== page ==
Spontaneous fermentation is thought to provide conditions where diversity of indigenous Saccharomyces cerevisiae strains can flourish. A broad diversity of strains may provide unique characteristics to a wine and enhance its sensorial attributes. Population dynamics of S. cerevisiae strains were followed during a spontaneous fermentation of Vitis vinifera L. var. Pinot noir grapes at a winery in Kelowna, British Columbia, Canada, to determine the relative contribution of commercial active dry yeast (ADY) and indigenous strains during fermentation. Grapes were harvested, processed, and fermented separately. Yeasts from grapes were isolated and plated onto culture media. Fermentation tanks were sampled at early, mid, and late stages of fermentation. Yeast strains were isolated onto culture media at each stage. DNA was extracted from yeast cultures and amplified using primers defining six different microsatellite loci. Results were compared with a database comprising DNA fingerprints from commercially produced ADY strains used previously by the winery. Strains isolated from fermentation tanks were all ADY strains closely related or identical to those in the winery database. Strain richness tended to be greater in the mid and final stages than in the early stage. Lalvin ICV D254/Fermol Premier Cru and Red Star Premier Cuvée were the dominant yeasts during the mid and final stages. The former was the only strain found in all tanks in the mid and final stages. An ADY strain, Fermol Arome-Plus, was isolated from both grapes and spontaneous fermentation. This strain could represent a resident strain, where it persists year after year and cycles annually between the winery and vineyard.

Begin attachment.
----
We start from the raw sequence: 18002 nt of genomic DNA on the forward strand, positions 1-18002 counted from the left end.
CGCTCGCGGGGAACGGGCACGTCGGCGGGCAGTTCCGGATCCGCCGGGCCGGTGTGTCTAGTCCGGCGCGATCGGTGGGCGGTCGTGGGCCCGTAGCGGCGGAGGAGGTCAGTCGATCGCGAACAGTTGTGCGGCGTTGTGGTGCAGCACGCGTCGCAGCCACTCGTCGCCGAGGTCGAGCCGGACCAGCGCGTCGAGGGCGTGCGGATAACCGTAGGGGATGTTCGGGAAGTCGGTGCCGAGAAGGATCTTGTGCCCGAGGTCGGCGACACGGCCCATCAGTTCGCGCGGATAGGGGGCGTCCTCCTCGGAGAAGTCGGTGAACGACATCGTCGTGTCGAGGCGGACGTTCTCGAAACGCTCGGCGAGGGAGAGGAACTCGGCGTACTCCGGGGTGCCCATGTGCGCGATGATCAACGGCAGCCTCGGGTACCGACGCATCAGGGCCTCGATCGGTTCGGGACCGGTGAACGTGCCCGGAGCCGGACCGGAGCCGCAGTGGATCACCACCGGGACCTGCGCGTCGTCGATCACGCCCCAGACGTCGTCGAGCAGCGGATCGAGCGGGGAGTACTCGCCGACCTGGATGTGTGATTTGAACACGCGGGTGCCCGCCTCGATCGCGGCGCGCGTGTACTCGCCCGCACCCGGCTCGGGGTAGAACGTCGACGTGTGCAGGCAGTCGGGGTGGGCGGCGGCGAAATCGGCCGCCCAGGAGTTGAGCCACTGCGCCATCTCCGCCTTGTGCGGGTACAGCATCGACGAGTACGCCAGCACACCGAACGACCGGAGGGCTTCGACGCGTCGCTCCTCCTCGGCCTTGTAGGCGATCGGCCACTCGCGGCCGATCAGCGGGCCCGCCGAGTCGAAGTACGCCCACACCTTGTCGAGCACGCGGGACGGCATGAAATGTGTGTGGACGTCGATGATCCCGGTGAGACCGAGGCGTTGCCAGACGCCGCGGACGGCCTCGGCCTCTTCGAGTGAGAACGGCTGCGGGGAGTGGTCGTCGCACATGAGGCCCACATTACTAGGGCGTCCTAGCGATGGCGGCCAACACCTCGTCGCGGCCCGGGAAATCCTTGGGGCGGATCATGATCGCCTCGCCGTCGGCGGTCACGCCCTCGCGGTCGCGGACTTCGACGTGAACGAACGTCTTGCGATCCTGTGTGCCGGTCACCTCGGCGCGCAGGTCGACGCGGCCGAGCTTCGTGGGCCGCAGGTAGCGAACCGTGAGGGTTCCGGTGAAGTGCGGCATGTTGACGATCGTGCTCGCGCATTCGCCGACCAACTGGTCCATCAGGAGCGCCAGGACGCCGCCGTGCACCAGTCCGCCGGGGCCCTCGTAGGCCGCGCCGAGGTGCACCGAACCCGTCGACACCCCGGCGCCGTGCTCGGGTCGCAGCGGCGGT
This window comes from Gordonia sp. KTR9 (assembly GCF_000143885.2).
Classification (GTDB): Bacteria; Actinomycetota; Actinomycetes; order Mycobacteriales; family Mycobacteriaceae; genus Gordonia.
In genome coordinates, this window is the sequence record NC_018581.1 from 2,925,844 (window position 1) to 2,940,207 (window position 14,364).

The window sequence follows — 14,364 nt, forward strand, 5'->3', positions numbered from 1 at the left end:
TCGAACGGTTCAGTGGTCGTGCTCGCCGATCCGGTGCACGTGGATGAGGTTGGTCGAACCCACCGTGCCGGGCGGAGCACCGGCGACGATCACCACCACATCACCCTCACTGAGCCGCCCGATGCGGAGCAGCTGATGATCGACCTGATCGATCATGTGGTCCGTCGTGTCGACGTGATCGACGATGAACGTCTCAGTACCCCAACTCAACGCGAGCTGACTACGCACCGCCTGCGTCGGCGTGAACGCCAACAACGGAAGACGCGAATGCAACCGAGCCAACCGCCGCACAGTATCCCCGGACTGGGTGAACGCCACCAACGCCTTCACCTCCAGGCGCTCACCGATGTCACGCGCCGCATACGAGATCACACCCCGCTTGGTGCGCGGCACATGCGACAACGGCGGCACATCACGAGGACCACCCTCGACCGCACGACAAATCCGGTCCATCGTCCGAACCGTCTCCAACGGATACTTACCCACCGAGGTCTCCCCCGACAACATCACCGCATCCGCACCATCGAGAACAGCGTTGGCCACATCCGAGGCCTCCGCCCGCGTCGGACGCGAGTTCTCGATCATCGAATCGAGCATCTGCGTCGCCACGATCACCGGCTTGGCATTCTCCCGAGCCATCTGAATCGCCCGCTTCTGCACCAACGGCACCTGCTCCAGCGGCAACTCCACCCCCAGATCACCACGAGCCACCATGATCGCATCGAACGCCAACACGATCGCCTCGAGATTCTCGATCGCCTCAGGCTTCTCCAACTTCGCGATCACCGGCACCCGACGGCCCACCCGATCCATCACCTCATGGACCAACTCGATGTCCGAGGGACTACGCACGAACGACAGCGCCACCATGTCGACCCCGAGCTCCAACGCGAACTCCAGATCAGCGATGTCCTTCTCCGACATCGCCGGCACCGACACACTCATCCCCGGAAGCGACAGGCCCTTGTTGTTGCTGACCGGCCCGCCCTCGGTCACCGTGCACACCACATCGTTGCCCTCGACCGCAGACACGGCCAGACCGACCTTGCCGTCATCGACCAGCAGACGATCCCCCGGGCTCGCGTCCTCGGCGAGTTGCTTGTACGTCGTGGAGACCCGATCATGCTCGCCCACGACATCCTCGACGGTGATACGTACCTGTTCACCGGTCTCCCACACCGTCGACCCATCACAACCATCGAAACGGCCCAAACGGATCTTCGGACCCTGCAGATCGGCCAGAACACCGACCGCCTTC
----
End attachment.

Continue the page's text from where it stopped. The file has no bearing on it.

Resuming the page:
- Copyright © 2011 by the American Society for Enology and Viticulture